What is Braithwaite's idea of beauty in To Sir, With Love?

In To Sir, With Love, Braithwaite's idea of beauty is embodied by the women of Martinique. They are tall, willowy, and graceful, with “soft, wavy raven hair” and honey-colored skin.

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In To Sir, With Love, Braithwaite presents us with an entirely subjective account of what is beautiful. To him, beauty is exemplified by the women of Martinique, whom he saw many years ago when he visited the Caribbean island.

Braithwaite recounts how the women appeared to him. They were...

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In To Sir, With Love, Braithwaite presents us with an entirely subjective account of what is beautiful. To him, beauty is exemplified by the women of Martinique, whom he saw many years ago when he visited the Caribbean island.

Braithwaite recounts how the women appeared to him. They were “tall, willowy, graceful” and with “soft wavy raven hair” and honey-colored skin. Gillian Blanchard, his new work colleague at school, is lovely in the same way. Her skin, with its rich tint of olive, is particularly attractive to Braithwaite, and hints at Italian or Jewish parentage. And then there are those dark eyes of hers, which are almost black in their beautiful depths.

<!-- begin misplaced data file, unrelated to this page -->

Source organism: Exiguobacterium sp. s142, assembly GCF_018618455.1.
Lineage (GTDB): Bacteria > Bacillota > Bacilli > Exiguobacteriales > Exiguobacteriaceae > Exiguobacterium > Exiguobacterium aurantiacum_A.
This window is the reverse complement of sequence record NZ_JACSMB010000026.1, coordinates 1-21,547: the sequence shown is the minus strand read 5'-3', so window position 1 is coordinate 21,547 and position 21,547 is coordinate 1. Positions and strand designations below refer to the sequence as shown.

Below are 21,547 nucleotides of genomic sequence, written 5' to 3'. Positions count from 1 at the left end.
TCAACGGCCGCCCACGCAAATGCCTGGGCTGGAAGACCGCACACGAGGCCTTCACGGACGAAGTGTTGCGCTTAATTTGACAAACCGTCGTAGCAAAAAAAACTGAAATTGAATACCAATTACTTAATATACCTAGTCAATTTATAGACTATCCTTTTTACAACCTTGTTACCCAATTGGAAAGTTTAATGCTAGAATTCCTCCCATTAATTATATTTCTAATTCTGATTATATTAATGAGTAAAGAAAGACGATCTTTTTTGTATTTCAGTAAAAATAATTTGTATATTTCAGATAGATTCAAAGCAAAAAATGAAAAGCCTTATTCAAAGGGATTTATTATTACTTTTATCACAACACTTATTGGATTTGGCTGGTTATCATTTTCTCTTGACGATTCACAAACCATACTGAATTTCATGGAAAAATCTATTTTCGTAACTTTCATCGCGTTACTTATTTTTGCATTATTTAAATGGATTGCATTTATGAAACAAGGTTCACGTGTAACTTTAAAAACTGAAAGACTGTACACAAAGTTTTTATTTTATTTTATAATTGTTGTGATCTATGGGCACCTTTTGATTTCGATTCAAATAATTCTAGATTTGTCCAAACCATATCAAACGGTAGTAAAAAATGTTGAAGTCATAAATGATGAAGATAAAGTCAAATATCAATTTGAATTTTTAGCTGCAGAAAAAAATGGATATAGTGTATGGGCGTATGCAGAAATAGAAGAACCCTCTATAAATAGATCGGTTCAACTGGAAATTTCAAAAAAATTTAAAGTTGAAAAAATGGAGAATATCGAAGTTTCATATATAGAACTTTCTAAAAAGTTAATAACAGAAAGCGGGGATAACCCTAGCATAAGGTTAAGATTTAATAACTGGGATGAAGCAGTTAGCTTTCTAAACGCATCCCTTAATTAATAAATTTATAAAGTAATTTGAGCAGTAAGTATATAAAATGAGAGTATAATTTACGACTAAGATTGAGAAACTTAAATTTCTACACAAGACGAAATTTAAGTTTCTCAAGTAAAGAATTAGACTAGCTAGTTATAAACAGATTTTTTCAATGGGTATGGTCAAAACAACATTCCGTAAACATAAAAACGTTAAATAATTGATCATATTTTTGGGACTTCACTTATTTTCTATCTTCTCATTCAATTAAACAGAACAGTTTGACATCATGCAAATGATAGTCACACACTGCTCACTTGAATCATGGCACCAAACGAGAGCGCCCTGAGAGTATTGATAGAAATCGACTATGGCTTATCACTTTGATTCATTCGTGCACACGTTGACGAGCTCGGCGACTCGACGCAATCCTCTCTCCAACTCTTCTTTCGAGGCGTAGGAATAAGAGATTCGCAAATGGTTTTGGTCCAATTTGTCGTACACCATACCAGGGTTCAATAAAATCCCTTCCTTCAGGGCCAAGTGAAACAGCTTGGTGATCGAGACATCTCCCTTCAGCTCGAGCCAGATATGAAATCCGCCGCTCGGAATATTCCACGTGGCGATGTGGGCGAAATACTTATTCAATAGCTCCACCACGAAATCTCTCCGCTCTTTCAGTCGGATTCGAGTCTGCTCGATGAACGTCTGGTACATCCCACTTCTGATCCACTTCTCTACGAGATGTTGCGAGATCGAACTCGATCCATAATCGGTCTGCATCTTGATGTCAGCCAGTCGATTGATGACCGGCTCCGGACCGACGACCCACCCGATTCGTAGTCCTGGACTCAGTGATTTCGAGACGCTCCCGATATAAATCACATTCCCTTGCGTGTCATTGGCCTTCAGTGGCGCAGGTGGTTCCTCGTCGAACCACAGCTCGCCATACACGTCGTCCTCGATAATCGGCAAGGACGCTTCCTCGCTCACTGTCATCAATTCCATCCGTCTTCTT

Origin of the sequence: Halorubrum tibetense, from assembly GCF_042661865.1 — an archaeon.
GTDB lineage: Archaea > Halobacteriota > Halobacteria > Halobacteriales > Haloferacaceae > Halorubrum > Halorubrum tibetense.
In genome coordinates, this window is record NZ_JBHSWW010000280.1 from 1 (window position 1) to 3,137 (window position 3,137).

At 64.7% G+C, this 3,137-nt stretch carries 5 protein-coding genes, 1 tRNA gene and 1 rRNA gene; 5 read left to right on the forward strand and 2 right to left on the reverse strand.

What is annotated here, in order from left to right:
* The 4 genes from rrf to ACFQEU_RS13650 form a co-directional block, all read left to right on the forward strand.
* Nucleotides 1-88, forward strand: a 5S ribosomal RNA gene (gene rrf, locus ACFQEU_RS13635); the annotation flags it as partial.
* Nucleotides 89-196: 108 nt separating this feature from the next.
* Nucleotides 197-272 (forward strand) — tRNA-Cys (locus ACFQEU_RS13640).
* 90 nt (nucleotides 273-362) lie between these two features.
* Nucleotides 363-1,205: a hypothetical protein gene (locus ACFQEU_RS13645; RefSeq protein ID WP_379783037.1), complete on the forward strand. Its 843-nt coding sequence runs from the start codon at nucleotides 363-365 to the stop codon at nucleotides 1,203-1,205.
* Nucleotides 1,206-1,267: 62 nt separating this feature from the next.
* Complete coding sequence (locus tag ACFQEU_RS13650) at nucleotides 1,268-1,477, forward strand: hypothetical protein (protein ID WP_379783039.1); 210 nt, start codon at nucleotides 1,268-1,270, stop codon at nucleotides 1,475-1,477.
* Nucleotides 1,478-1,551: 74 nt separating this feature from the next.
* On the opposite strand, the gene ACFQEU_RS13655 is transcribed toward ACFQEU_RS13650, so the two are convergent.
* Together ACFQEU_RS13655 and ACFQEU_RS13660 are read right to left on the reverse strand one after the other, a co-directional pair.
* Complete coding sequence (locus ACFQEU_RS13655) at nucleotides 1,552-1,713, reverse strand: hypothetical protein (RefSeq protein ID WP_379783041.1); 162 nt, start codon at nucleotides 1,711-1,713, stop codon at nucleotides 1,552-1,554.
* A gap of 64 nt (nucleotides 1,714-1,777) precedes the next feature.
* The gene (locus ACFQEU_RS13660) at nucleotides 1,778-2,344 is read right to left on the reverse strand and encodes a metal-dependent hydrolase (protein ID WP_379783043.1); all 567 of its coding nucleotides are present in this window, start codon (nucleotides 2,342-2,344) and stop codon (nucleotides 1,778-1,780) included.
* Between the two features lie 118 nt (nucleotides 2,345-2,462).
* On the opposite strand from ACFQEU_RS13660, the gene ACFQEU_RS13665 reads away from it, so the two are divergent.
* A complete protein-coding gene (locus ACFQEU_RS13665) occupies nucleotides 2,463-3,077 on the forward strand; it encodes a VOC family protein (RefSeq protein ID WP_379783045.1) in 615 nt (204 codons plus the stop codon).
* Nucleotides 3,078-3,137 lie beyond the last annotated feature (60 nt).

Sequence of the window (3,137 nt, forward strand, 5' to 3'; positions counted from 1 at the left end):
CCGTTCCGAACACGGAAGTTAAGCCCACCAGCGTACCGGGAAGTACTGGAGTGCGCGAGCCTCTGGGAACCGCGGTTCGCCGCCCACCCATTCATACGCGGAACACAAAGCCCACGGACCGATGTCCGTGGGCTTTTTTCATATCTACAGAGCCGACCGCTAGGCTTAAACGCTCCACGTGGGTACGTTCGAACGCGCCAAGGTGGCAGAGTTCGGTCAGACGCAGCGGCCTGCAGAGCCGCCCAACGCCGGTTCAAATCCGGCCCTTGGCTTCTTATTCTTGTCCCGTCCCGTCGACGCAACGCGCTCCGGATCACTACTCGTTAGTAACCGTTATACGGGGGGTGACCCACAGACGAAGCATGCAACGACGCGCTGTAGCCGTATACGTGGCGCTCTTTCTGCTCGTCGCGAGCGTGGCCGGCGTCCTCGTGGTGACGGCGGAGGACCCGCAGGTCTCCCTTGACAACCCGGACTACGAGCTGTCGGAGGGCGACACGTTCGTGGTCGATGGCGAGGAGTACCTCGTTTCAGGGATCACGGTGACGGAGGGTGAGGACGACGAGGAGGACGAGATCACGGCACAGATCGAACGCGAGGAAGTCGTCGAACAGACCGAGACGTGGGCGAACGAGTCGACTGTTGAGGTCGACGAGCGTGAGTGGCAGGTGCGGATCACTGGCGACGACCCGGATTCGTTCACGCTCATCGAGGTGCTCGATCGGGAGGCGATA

Braithwaite's obvious attraction to Gillian foreshadows their subsequent relationship. Given the racial prejudice that exists in post-war Britain, however, such a relationship is generally frowned upon by society.

Gillian may have dark hair, olive skin, and black eyes; she may correspond to Braithwaite's idea of beauty. But at the end of the day, she's still white, and most people in Britain don't believe that a white woman should enter into a relationship with a Black man. This prejudiced attitude will create problems further down the road for Braithwaite and Gillian as they become closer.

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